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May 26, 2015 / 8 Sivan, 5775
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Where Do America’s Jewish Federations Draw The ‘Red Line’ On Opinions About Israel?

Richard Allen (center), head of JCC Watch, holds a burning check at a rally on Sept. 12 during which his group as well as Americans for a Safe Israel urged the cessation of Jewish donations to the UJA-Federation of New York, due to federation's lack of funding guidelines on Israel. (Credit: JCC Watch/AFSI)

Richard Allen (center), head of JCC Watch, holds a burning check at a rally on Sept. 12 during which his group as well as Americans for a Safe Israel urged the cessation of Jewish donations to the UJA-Federation of New York, due to federation's lack of funding guidelines on Israel. (Credit: JCC Watch/AFSI)

The “red line” associated with Iran’s nuclear program or Syria’s use of chemical weapons has sparked an ongoing international debate, in which both Israeli and Diaspora Jews have made their voices heard. But a debate that hits closer to home for American Jews is about where Jewish federations in their communities draw the line on funding programs associated with varying opinions about Israel.

Boston: In the Boston area, a recent test case for the local Jewish federation – Combined Jewish Philanthropies (CJP) – revolves around its relationship with Leonard Fein, the founder of organizations including the National Coalition for Jewish Literacy, Moment magazine, and MAZON: A Jewish Response to Hunger. In an Aug. 24 column for the Forward, Fein called for a boycott of the Israeli city of Ariel, which is located beyond the 1949 Israeli-Arab armistice lines.

“Specifically, I believe American Jews visiting Israel should stay away from [Ariel], treat it as an offense against peace,” Fein wrote.

Fein been a guest speaker for CJP and has a long-term relationship with that federation’s leadership groups. Asked if that relationship would change due to Fein’s stance on Ariel, CJP Executive Director Barry Shrage said it would not, and regarding whether CJP is willing to continue to invite Fein as a speaker, Shrage said, “Sure.”

“Certainly an argument about settlements, and how to protest settlements and how to support settlements, is part of the daily life of the Jewish community that has a healthy ongoing debate about important issues,” Shrage told JNS.org.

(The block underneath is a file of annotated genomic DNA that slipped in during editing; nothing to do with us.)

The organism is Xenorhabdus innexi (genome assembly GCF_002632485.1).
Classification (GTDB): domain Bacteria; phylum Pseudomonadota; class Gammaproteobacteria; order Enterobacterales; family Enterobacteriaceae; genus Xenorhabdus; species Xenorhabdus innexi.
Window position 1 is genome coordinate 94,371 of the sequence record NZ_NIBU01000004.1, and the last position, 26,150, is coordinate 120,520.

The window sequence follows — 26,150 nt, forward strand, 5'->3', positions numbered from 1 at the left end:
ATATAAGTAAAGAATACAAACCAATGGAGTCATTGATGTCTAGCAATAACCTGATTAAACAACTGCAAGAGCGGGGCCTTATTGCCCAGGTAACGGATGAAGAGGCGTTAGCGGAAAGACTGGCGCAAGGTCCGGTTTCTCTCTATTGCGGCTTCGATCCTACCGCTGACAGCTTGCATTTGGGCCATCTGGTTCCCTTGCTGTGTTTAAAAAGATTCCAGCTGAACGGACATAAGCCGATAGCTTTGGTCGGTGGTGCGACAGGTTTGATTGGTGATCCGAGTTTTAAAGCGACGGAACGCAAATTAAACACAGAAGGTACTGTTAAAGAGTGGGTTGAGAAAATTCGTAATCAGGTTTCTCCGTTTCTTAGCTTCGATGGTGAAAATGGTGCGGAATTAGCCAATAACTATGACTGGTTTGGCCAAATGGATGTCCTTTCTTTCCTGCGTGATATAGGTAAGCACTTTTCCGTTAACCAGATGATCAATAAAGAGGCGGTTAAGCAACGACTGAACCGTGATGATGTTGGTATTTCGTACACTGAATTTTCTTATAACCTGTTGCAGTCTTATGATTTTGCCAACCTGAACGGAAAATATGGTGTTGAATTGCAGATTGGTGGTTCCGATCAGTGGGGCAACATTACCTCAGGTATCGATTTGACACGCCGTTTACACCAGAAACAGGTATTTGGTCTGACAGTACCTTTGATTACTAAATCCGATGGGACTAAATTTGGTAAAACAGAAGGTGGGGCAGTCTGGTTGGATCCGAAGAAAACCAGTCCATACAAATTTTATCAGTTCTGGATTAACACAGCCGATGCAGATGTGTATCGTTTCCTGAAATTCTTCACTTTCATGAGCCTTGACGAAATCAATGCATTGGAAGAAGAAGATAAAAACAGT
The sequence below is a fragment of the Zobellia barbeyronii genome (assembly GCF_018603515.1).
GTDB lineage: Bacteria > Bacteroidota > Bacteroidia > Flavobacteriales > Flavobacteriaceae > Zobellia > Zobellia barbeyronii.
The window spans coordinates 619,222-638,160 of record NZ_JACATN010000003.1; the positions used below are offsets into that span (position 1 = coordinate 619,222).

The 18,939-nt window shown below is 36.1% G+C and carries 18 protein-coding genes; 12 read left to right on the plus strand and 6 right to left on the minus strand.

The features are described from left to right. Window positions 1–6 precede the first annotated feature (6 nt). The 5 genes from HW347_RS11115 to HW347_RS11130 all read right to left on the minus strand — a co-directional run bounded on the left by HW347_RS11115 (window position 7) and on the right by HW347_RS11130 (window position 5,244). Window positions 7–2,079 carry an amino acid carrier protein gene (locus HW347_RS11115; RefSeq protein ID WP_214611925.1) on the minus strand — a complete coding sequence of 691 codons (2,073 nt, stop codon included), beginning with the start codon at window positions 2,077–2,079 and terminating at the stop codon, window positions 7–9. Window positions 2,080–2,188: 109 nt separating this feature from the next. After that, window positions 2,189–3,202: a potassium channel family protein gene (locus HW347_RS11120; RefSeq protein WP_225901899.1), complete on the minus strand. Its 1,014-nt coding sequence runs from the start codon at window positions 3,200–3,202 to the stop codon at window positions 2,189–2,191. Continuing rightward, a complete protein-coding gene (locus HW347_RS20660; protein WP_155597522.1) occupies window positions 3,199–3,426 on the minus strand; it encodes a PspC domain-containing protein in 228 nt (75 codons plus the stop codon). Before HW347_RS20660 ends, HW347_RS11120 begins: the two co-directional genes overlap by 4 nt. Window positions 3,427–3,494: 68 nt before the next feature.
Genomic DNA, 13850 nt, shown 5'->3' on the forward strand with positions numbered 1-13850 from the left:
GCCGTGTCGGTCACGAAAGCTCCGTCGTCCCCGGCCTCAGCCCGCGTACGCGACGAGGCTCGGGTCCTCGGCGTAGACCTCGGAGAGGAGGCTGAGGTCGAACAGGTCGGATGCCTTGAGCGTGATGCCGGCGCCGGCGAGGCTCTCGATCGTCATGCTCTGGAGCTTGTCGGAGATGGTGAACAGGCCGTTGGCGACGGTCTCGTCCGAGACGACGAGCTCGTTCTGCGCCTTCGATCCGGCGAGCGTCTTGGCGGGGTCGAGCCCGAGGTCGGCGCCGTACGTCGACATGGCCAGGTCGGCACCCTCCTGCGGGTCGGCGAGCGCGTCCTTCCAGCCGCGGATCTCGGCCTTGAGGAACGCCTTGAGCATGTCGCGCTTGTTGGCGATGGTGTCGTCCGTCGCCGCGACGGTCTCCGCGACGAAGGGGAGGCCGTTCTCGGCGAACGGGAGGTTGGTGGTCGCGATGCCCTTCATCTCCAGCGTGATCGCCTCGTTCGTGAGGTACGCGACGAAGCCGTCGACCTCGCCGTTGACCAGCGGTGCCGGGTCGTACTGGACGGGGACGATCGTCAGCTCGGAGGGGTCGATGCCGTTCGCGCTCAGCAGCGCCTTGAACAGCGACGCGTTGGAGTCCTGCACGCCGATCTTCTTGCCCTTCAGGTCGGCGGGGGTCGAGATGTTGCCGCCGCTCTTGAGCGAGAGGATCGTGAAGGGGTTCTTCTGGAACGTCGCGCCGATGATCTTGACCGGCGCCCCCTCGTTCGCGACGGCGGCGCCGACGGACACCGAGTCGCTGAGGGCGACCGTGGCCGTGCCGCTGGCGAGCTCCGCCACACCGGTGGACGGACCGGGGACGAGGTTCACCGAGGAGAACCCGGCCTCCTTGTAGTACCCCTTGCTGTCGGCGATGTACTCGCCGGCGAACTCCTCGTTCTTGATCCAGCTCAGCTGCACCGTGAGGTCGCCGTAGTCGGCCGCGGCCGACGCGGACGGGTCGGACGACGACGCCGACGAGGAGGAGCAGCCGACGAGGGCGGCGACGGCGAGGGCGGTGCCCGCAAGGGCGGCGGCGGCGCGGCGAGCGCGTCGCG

While Shrage believes Fein’s call for a boycott of Ariel was “a very poor tactic,” he stressed that Fein is “a highly respected member of our community.”

“We’d be so much poorer a community if we drive out people like Leonard Fein,” Shrage said. “The future of the community is about binding people together.”

But Charles Jacobs, head of the Boston-based advocacy group Americans for Peace and Tolerance, believes CJP crosses a red line by continuing to work with Fein. Jacobs called the policy of welcoming a “big tent” of organizations and individuals with varying views on Israel a “slippery slope.”

“The CJP-certified Leonard Fein is now one more slip down the slope,” said Jacobs. “Leonard Fein, who in the midst of Middle East madness, where Arabs are murdering and gassing and torturing each other and each others’ wives and children, from Cairo to Damascus to Baghdad, blames Israelis for the lack of peace in the region.”

“Beholden to major donors, many of them on the left, it seems that some federations have become disconnected from the larger Jewish community,” Jacobs added. “So if CJP does not excommunicate Fein – if it has no red lines – it will show just how disconnected it has become.”

Shrage said CJP does have red lines. Advocating for the destruction of Israel or harming Israel are “stances that place people outside the community,” but Fein is “a Zionist” and working with him does not cross a line, despite his stance on Ariel, according to Shrage.

“The line here is whether you are anti-Zionist, anti-Israel,” he said.

Fein told JNS that while he called for a boycott of Ariel because its location 10 miles beyond the 1949 armistice line presents “a very distinctive problem” and “essentially destroys the possibility of a two-state solution,” he opposes the broader Boycott, Divestment and Sanctions (BDS) movement against Israel.

“I think each potential target of that kind of approach of boycott, divestment and sanctions needs to be treated on its own terms, on its own merits, or lack of merits,” Fein said, explaining that he disagrees with a movement that issues boycott calls “with a broad brush,” like the BDS movement does.

Manhattan's 92nd Street Y drew criticism for hosting anti-Israel activist Alice Walker earlier this year.

Manhattan’s 92nd Street Y drew criticism for hosting anti-Israel activist Alice Walker earlier this year.

New York: Shrage called hosting Fein a “far cry” from hosting BDS activist Alice Walker, author of The Color Purple, who appeared at New York’s 92nd Street Y in May. The Y also scheduled an event this spring with rocker Roger Waters, the anti-Israel former member of Pink Floyd, which was ultimately canceled.

On Sept. 12, JCC Watch and Americans for a Safe Israel partnered on a protest outside the UJA-Federation of New York building that called for Jews to stop donating to the federation due to a lack of guidelines preventing federation funding of programming that gives a platform to anti-Israel voices like Walker and Waters. The Y receives $900,000 annually from the federation.

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The “red line” associated with Iran’s nuclear program or Syria’s use of chemical weapons has sparked an ongoing international debate, in which both Israeli and Diaspora Jews have made their voices heard. But a debate that hits closer to home for American Jews is about where Jewish federations in their communities draw the line on funding programs associated with varying opinions about Israel.

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